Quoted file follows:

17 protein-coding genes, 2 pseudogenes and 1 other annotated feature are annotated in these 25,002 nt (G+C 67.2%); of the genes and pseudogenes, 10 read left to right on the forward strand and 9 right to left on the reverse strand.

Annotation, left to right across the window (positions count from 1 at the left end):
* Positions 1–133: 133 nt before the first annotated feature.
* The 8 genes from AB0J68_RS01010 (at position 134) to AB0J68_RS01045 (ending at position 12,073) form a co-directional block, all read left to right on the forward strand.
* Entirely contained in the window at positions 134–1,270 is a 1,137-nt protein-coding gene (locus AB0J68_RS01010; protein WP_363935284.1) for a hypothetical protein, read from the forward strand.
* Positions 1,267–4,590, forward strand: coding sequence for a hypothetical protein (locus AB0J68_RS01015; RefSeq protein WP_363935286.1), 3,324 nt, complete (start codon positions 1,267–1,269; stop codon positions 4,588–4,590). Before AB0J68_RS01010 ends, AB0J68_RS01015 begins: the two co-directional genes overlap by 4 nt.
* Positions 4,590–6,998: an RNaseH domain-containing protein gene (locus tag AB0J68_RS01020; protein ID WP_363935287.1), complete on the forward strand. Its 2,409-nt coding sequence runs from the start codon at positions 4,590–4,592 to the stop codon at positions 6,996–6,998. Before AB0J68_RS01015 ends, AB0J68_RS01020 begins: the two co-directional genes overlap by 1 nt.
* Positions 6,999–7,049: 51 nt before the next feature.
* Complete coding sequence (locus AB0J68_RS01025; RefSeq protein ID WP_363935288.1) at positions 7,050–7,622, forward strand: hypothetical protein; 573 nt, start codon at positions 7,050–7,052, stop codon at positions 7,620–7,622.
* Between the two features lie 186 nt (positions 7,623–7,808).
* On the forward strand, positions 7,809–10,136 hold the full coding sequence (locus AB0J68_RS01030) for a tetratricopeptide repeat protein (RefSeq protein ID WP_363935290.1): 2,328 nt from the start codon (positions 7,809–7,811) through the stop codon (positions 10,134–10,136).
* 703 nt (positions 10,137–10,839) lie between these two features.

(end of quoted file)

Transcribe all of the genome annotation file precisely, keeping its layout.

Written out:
17 protein-coding genes, 2 pseudogenes and 1 other annotated feature are annotated in these 25,002 nt (G+C 67.2%); of the genes and pseudogenes, 10 read left to right on the forward strand and 9 right to left on the reverse strand.

Annotation, left to right across the window (positions count from 1 at the left end):
* Positions 1–133: 133 nt before the first annotated feature.
* The 8 genes from AB0J68_RS01010 (at position 134) to AB0J68_RS01045 (ending at position 12,073) form a co-directional block, all read left to right on the forward strand.
* Entirely contained in the window at positions 134–1,270 is a 1,137-nt protein-coding gene (locus AB0J68_RS01010; protein WP_363935284.1) for a hypothetical protein, read from the forward strand.
* Positions 1,267–4,590, forward strand: coding sequence for a hypothetical protein (locus AB0J68_RS01015; RefSeq protein WP_363935286.1), 3,324 nt, complete (start codon positions 1,267–1,269; stop codon positions 4,588–4,590). Before AB0J68_RS01010 ends, AB0J68_RS01015 begins: the two co-directional genes overlap by 4 nt.
* Positions 4,590–6,998: an RNaseH domain-containing protein gene (locus tag AB0J68_RS01020; protein ID WP_363935287.1), complete on the forward strand. Its 2,409-nt coding sequence runs from the start codon at positions 4,590–4,592 to the stop codon at positions 6,996–6,998. Before AB0J68_RS01015 ends, AB0J68_RS01020 begins: the two co-directional genes overlap by 1 nt.
* Positions 6,999–7,049: 51 nt before the next feature.
* Complete coding sequence (locus AB0J68_RS01025; RefSeq protein ID WP_363935288.1) at positions 7,050–7,622, forward strand: hypothetical protein; 573 nt, start codon at positions 7,050–7,052, stop codon at positions 7,620–7,622.
* Between the two features lie 186 nt (positions 7,623–7,808).
* On the forward strand, positions 7,809–10,136 hold the full coding sequence (locus AB0J68_RS01030) for a tetratricopeptide repeat protein (RefSeq protein ID WP_363935290.1): 2,328 nt from the start codon (positions 7,809–7,811) through the stop codon (positions 10,134–10,136).
* 703 nt (positions 10,137–10,839) lie between these two features.